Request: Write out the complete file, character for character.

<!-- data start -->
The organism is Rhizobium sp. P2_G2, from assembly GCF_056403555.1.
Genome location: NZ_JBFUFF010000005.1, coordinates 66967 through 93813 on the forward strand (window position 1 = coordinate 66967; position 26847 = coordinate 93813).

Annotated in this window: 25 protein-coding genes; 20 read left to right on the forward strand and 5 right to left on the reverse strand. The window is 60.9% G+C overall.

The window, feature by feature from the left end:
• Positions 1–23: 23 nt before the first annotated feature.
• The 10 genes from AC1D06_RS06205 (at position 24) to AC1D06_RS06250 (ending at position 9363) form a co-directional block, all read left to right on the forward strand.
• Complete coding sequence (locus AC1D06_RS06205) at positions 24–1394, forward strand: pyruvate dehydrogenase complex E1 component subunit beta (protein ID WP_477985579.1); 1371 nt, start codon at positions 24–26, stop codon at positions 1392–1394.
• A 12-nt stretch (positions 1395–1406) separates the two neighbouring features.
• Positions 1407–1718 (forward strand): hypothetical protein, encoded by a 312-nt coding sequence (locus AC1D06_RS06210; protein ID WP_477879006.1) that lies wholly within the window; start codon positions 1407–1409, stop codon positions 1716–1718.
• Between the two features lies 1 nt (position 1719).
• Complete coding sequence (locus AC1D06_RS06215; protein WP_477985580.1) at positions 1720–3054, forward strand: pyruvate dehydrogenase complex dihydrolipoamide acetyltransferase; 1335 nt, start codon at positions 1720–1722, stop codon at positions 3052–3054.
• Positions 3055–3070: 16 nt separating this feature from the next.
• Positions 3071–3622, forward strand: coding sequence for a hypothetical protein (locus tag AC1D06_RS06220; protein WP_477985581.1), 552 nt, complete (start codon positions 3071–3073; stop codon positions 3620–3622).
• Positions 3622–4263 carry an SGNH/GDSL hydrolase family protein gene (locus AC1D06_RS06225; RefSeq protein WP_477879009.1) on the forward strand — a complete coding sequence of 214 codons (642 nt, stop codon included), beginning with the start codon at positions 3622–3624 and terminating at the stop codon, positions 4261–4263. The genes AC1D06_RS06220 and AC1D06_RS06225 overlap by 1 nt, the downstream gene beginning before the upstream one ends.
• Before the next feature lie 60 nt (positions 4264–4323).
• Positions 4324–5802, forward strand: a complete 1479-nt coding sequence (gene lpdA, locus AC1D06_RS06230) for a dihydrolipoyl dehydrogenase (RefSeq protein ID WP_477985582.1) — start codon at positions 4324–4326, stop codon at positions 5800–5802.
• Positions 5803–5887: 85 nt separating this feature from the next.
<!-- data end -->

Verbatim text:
The organism is Rhizobium sp. P2_G2, from assembly GCF_056403555.1.
Genome location: NZ_JBFUFF010000005.1, coordinates 66967 through 93813 on the forward strand (window position 1 = coordinate 66967; position 26847 = coordinate 93813).

Annotated in this window: 25 protein-coding genes; 20 read left to right on the forward strand and 5 right to left on the reverse strand. The window is 60.9% G+C overall.

The window, feature by feature from the left end:
• Positions 1–23: 23 nt before the first annotated feature.
• The 10 genes from AC1D06_RS06205 (at position 24) to AC1D06_RS06250 (ending at position 9363) form a co-directional block, all read left to right on the forward strand.
• Complete coding sequence (locus AC1D06_RS06205) at positions 24–1394, forward strand: pyruvate dehydrogenase complex E1 component subunit beta (protein ID WP_477985579.1); 1371 nt, start codon at positions 24–26, stop codon at positions 1392–1394.
• A 12-nt stretch (positions 1395–1406) separates the two neighbouring features.
• Positions 1407–1718 (forward strand): hypothetical protein, encoded by a 312-nt coding sequence (locus AC1D06_RS06210; protein ID WP_477879006.1) that lies wholly within the window; start codon positions 1407–1409, stop codon positions 1716–1718.
• Between the two features lies 1 nt (position 1719).
• Complete coding sequence (locus AC1D06_RS06215; protein WP_477985580.1) at positions 1720–3054, forward strand: pyruvate dehydrogenase complex dihydrolipoamide acetyltransferase; 1335 nt, start codon at positions 1720–1722, stop codon at positions 3052–3054.
• Positions 3055–3070: 16 nt separating this feature from the next.
• Positions 3071–3622, forward strand: coding sequence for a hypothetical protein (locus tag AC1D06_RS06220; protein WP_477985581.1), 552 nt, complete (start codon positions 3071–3073; stop codon positions 3620–3622).
• Positions 3622–4263 carry an SGNH/GDSL hydrolase family protein gene (locus AC1D06_RS06225; RefSeq protein WP_477879009.1) on the forward strand — a complete coding sequence of 214 codons (642 nt, stop codon included), beginning with the start codon at positions 3622–3624 and terminating at the stop codon, positions 4261–4263. The genes AC1D06_RS06220 and AC1D06_RS06225 overlap by 1 nt, the downstream gene beginning before the upstream one ends.
• Before the next feature lie 60 nt (positions 4264–4323).
• Positions 4324–5802, forward strand: a complete 1479-nt coding sequence (gene lpdA, locus AC1D06_RS06230) for a dihydrolipoyl dehydrogenase (RefSeq protein ID WP_477985582.1) — start codon at positions 4324–4326, stop codon at positions 5800–5802.
• Positions 5803–5887: 85 nt separating this feature from the next.